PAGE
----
5 Useful Rust crates you should use in your next project

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Are you planning your next Rust project? You should check out these crates.

The Rust ecosystem has been steadily growing over the last few years. You have a use case to solve, and not sure what crate does the best job for that? Let’s get into it.

Table of Contents

Build web applications with Rocket / Web Framework

Rocket is an async web framework for Rust focusing on usability, security, extensibility, and speed.

If you plan to build a web application with Rust, Rocket is the tool of choice.

Here’s the Hello World:

#[macro_use] extern crate rocket;

#[get("/<name>/<age>")]
fn hello(name: &str, age: u8) -> String {
    format!("Hello, {} year old named {}!", age, name)
}

#[launch]
fn rocket() -> _ {
    rocket::build().mount("/hello", routes![hello])
}

Source: GitHub

It bears many similarities to frameworks like RailsFlask, or Bottle.

Data Serialization / Deserialization with Serde

Whenever you need to serialize or deserialize data in your application, serde comes in handy. Most common use case: Handling JSON data.

use serde::{Serialize, Deserialize};

#[derive(Serialize, Deserialize, Debug)]
struct Point {
    x: i32,
    y: i32,
}

fn main() {
    let point = Point { x: 1, y: 2 };

    // Convert the Point to a JSON string.
    let serialized = serde_json::to_string(&point).unwrap();

    // Prints serialized = {"x":1,"y":2}
    println!("serialized = {}", serialized);

    // Convert the JSON string back to a Point.
    let deserialized: Point = serde_json::from_str(&serialized).unwrap();

    // Prints deserialized = Point { x: 1, y: 2 }
    println!("deserialized = {:?}", deserialized);
}

Source: GitHub

In most cases, you annotate your struct as Serializable/Deserializable, and you can start using Serde. No need to write any boilerplate code.
Serde provides support for a lot of different data formats, such as:

  • JSON
  • YAML
  • TOML
  • Bincode
  • BSON

Check out this link for more supported Formats.

Command Line User Interface with Clap

clap is used to parse and validate the string of command line arguments provided by a user at runtime.

Building an intuitive command-line interface helps your users to work effortlessly with your application. With clap, you straightforwardly define arguments and subcommands:

// (Full example with detailed comments in examples/01b_quick_example.rs)
//
// This example demonstrates clap's "builder pattern" method of creating arguments
// which the most flexible but also most verbose.
use clap::{Arg, App};

fn main() {
    let matches = App::new("My Super Program")
        .version("1.0")
        .author("Kevin K. <kbknapp@gmail.com>")
        .about("Does awesome things")
        .arg(Arg::new("config")
            .short('c')
            .long("config")
            .value_name("FILE")
            .about("Sets a custom config file")
            .takes_value(true))
        .arg(Arg::new("INPUT")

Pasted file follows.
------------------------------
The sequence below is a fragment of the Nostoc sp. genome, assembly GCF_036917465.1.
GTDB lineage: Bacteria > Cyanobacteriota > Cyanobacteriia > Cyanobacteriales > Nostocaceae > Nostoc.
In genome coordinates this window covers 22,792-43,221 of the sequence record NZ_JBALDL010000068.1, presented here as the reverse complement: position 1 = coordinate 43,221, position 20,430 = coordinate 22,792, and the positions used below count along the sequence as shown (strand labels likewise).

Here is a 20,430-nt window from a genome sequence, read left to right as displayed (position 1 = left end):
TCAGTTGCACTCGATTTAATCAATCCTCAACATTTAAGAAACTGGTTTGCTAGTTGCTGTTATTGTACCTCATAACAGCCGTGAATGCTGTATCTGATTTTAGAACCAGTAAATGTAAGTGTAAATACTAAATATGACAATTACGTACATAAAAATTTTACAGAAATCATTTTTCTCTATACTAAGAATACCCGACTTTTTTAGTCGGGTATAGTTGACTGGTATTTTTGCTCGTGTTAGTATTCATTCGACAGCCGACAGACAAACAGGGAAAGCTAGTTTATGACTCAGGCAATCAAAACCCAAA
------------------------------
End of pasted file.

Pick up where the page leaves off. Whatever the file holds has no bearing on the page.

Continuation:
.about("Sets the input file to use")
            .required(true)
            .index(1))
        .arg(Arg::new("v")
            .short('v')
            .multiple(true)
            .takes_value(true)
            .about("Sets the level of verbosity"))
        .subcommand(App::new("test")
            .about("controls testing features")
            .version("1.3")
            .author("Someone E. <someone_else@other.com>")
            .arg(Arg::new("debug")
                .short('d')
                .about("print debug information verbosely")))
        .get_matches();

    // You can check the value provided by positional arguments, or option arguments
    if let Some(i) = matches.value_of("INPUT") {
        println!("Value for input: {}", i);
    }

    if let Some(c) = matches.value_of("config") {
        println!("Value for config: {}", c);
    }

    // You can see how many times a particular flag or argument occurred
    // Note, only flags can have multiple occurrences
    match matches.occurrences_of("v") {
        0 => println!("Verbose mode is off"),
        1 => println!("Verbose mode is kind of on"),
        2 => println!("Verbose mode is on"),
        3 | _ => println!("Don't be crazy"),
    }

    // You can check for the existence of subcommands, and if found use their
    // matches just as you would the top level app
    if let Some(ref matches) = matches.subcommand_matches("test") {
        // "$ myapp test" was run
        if matches.is_present("debug") {
            // "$ myapp test -d" was run
            println!("Printing debug info...");
        } else {
            println!("Printing normally...");
        }
    }

    // Continued program logic goes here...
}

Source: GitHub

Rust CLI Apps with rust-starter

rust-starter is an exciting new template to get started with a new application quickly. Instead of spending an hour setting up all sorts of things, rust-starter has everything configured out of the box.

See Getting Started to get started quickly with your next CLI project.

Colorful Terminals with termion

Sometimes, the usual black/white (or whatever color scheme you’re using) terminal color scheme is not cutting it. That’s where termion comes in handy. One of the most straightforward use cases: Applying different colors and formatting your terminal output:

extern crate termion;

use termion::{color, style};

use std::io;

fn main() {
    println!("{}Red", color::Fg(color::Red));
    println!("{}Blue", color::Fg(color::Blue));
    println!("{}Blue'n'Bold{}", style::Bold, style::Reset);
    println!("{}Just plain italic", style::Italic);
}

Source: GitLab

Final Thoughts

This is a small selection of all the Rust libraries out there. Developers release new projects daily. To stay up to date with Rust, make sure to follow This Week in Rust.